Chromosomal deletion catalogue in dairy cattle facilitates the identification of lethal mutations

Genetic mutations are responsible for a substantial yearly-economic loss in the dairy industry. Mapping of such variants is essential for effective breeding planning and performance improvement.

Peter Aasted Paulsen. Photo: Lisbeth Heilesen.

2017.09.04 | Grant

Peter Aasted Paulsen receives a donation at a ceremony in Copenhagen to study T-cell virus complex

On Friday, Peter Aasted Paulsen received a donation of DKK 100,000 at a ceremony at Rigshospitalet from Savværkejer Jeppe Juhl og Hustru Ovita Juhls Mindelegat to study sugar transport and their complexes.

Ditlev E. Brodersen. Photo: Tamo Meijburg.

2017.08.28 | Awards

Ditlev E. Brodersen receives ST Education Award

The ST Education Award 2017 goes to Associate Professor Ditlev Egeskov Brodersen for his contribution to increasing the quality of teaching at ST, not only through his own engaging teaching style, but also for developing a new tool that is available to all teachers.

Mogens Sandø Lund. Photo: Tamo Meijburg.

2017.08.28 | Awards, Knowledge exchange

Mogens Sandø Lund receives ST Industrial Collaboration Award

The ST Industrial Collaboration Award 2017 goes to Professor Mogens Sandø Lund, Department of Molecular Biology and Genetics, for his long-standing efforts and considerable influence on business collaboration regarding refinement and breeding in Denmark.

A Danish-American research team has now found another piece of the puzzle for the development of personalized medicine with the results of a highly sensitive monitoring of cancer-related topoisomerase II enzymes.

2017.08.23 | Research

DNA sensor system developed for specific and sensitive measurement of cancer-relevant enzyme activity

The development of DNA sensor systems is of great importance for advances in medical science. Now another piece of the puzzle for the development of personalized medicine has been found with the results of a highly sensitive monitoring of cancer-related topoisomerase II enzymes.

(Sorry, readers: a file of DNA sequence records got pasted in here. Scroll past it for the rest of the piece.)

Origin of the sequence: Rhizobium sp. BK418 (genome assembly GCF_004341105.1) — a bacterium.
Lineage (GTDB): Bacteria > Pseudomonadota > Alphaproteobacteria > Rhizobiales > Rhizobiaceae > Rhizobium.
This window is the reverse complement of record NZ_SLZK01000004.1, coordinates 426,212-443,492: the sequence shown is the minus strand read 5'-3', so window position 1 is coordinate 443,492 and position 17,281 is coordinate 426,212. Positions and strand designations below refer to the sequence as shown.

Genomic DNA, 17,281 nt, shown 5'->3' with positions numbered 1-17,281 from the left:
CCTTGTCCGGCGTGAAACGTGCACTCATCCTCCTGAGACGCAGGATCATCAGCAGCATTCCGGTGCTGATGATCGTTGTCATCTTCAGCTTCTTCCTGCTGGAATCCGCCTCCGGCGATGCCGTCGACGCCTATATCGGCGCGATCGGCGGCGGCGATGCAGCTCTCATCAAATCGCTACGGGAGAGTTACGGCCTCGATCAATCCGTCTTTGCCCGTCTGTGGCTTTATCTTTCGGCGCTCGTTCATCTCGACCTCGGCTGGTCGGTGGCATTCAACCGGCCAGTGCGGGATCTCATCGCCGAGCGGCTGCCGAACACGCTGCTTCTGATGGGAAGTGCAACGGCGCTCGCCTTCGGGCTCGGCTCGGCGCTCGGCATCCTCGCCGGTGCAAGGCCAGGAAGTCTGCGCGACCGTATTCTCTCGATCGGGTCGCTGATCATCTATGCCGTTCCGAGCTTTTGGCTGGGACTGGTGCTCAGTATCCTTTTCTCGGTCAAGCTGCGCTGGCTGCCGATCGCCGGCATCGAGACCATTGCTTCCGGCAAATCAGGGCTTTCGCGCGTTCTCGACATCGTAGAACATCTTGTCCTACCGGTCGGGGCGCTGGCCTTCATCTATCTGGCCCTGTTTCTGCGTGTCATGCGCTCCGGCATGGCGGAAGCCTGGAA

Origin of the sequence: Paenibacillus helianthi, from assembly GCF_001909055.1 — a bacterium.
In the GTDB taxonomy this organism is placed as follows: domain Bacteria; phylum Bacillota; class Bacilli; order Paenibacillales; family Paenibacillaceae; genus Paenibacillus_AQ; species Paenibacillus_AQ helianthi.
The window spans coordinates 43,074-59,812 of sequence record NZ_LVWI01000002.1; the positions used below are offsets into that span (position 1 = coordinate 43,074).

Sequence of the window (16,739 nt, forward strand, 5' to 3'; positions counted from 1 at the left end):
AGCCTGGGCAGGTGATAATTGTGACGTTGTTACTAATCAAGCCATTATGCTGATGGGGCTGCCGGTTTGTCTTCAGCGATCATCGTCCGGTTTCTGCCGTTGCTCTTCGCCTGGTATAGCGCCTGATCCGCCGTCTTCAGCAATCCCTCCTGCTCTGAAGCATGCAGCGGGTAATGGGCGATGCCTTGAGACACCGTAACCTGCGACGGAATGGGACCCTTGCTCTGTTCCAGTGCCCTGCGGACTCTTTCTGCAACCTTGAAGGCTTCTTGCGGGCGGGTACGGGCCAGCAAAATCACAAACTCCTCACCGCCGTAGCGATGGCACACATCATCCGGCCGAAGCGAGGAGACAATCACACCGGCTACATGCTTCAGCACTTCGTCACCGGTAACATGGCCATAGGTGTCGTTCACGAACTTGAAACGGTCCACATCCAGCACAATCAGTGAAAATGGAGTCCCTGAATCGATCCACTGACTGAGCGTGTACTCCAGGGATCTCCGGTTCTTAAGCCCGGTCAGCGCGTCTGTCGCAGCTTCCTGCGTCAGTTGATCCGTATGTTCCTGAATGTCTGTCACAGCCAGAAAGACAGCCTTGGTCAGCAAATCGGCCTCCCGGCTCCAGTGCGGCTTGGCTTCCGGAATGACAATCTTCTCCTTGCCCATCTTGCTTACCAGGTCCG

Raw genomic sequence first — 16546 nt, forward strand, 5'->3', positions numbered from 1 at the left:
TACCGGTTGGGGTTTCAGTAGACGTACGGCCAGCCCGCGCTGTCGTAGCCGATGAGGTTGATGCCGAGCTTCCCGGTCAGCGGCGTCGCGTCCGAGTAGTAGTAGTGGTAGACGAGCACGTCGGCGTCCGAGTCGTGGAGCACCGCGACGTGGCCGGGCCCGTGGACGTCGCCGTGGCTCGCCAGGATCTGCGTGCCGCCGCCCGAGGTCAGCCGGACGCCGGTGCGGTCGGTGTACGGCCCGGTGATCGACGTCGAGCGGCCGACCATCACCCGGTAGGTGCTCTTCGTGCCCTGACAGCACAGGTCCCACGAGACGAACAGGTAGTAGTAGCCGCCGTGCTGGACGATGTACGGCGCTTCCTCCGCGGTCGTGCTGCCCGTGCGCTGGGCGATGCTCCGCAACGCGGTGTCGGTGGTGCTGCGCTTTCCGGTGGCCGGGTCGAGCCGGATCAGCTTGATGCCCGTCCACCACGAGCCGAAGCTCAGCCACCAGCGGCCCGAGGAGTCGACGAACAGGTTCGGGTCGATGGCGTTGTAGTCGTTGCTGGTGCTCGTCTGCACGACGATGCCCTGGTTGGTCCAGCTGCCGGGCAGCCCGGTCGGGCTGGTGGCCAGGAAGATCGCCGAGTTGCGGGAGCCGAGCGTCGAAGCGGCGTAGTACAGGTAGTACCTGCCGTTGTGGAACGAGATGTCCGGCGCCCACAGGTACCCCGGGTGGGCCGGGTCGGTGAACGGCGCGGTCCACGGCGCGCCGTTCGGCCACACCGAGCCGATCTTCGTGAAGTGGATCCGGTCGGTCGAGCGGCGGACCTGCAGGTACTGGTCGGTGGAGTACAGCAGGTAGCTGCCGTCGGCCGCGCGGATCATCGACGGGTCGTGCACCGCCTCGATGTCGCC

Ian Max Møller

2017.08.09 | Awards

Ian Max Møller receives ASPB award

Ian Max Møller has received the Corresponding Membership Award of the American Society of Plant Biologists (ASPB).

Associate Professor Ken Howard, head of the NanoPharmaceutical Lab at the Interdisciplinary Nanoscience Center / Department of Molecular Biology and Genetics.

2017.07.06 | Research, Knowledge exchange

Researchers define together with industry the intracellular recycling pathway of human serum albumin

Collaborative work between the NanoPharmaceutical Lab at the Interdisciplinary Nanoscience Center (iNANO), Department of Molecular Biology and Genetics and the Novozymes owned company Albumedix have uncovered a neonatal Fc receptor (FcRn)-dependent endosomal cellular sorting pathway. This has great importance in describing fundamental mechanisms…

Photo: Jette Odgaard Villemoes

2017.07.03 | Grant, Knowledge exchange

Researchers from MBG participate in a large EU project on future genomic management tools for European cattle production

Researchers from Center for Quantitative Genetics and Genomics at the Department for Molecular Biology and Genetics, Aarhus University in Foulum, are participating in the GenTORE project, launched in Paris 22–23 June 2017.

2017.06.27 | Research

New knowledge about the dynamics of proteins can shape the future in drug development

New research provides mechanistic insight into how protein dynamics control the activity of a group of enzymes called serine proteases. As serine proteases play pivotal roles in blood coagulation, the innate immune system and tissue remodeling, the results may be important for the development of new drugs for the treatment of various diseases.